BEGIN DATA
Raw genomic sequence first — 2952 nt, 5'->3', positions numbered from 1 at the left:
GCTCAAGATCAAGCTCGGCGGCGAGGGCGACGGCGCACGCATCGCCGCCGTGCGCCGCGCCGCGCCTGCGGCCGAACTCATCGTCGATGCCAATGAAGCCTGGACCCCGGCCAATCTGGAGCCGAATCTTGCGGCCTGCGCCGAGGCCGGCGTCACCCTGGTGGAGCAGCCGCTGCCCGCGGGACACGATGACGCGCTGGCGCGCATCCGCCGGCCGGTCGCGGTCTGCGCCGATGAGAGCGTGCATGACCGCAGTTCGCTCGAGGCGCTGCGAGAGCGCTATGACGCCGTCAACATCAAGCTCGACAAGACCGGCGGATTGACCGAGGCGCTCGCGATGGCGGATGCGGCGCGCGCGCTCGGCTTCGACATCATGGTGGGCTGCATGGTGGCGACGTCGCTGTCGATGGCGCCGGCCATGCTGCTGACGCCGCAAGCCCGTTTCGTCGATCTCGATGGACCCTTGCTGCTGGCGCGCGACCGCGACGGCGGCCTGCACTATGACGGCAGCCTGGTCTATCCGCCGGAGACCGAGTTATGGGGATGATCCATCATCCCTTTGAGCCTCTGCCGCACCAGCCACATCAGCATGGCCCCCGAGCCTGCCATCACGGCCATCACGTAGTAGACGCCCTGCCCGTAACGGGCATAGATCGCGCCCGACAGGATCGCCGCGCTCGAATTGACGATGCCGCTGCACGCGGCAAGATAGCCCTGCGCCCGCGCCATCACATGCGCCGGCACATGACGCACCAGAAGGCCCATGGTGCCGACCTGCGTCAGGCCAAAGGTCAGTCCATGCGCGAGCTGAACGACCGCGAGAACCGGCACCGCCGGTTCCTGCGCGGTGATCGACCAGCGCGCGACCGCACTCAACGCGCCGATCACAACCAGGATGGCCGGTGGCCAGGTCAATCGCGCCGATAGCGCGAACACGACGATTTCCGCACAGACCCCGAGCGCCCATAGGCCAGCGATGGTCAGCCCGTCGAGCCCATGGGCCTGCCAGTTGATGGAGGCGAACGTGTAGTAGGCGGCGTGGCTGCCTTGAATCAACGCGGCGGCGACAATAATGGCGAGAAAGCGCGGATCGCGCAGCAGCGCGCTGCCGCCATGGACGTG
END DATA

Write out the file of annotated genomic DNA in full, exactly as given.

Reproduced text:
Raw genomic sequence first — 2952 nt, 5'->3', positions numbered from 1 at the left:
GCTCAAGATCAAGCTCGGCGGCGAGGGCGACGGCGCACGCATCGCCGCCGTGCGCCGCGCCGCGCCTGCGGCCGAACTCATCGTCGATGCCAATGAAGCCTGGACCCCGGCCAATCTGGAGCCGAATCTTGCGGCCTGCGCCGAGGCCGGCGTCACCCTGGTGGAGCAGCCGCTGCCCGCGGGACACGATGACGCGCTGGCGCGCATCCGCCGGCCGGTCGCGGTCTGCGCCGATGAGAGCGTGCATGACCGCAGTTCGCTCGAGGCGCTGCGAGAGCGCTATGACGCCGTCAACATCAAGCTCGACAAGACCGGCGGATTGACCGAGGCGCTCGCGATGGCGGATGCGGCGCGCGCGCTCGGCTTCGACATCATGGTGGGCTGCATGGTGGCGACGTCGCTGTCGATGGCGCCGGCCATGCTGCTGACGCCGCAAGCCCGTTTCGTCGATCTCGATGGACCCTTGCTGCTGGCGCGCGACCGCGACGGCGGCCTGCACTATGACGGCAGCCTGGTCTATCCGCCGGAGACCGAGTTATGGGGATGATCCATCATCCCTTTGAGCCTCTGCCGCACCAGCCACATCAGCATGGCCCCCGAGCCTGCCATCACGGCCATCACGTAGTAGACGCCCTGCCCGTAACGGGCATAGATCGCGCCCGACAGGATCGCCGCGCTCGAATTGACGATGCCGCTGCACGCGGCAAGATAGCCCTGCGCCCGCGCCATCACATGCGCCGGCACATGACGCACCAGAAGGCCCATGGTGCCGACCTGCGTCAGGCCAAAGGTCAGTCCATGCGCGAGCTGAACGACCGCGAGAACCGGCACCGCCGGTTCCTGCGCGGTGATCGACCAGCGCGCGACCGCACTCAACGCGCCGATCACAACCAGGATGGCCGGTGGCCAGGTCAATCGCGCCGATAGCGCGAACACGACGATTTCCGCACAGACCCCGAGCGCCCATAGGCCAGCGATGGTCAGCCCGTCGAGCCCATGGGCCTGCCAGTTGATGGAGGCGAACGTGTAGTAGGCGGCGTGGCTGCCTTGAATCAACGCGGCGGCGACAATAATGGCGAGAAAGCGCGGATCGCGCAGCAGCGCGCTGCCGCCATGGACGTG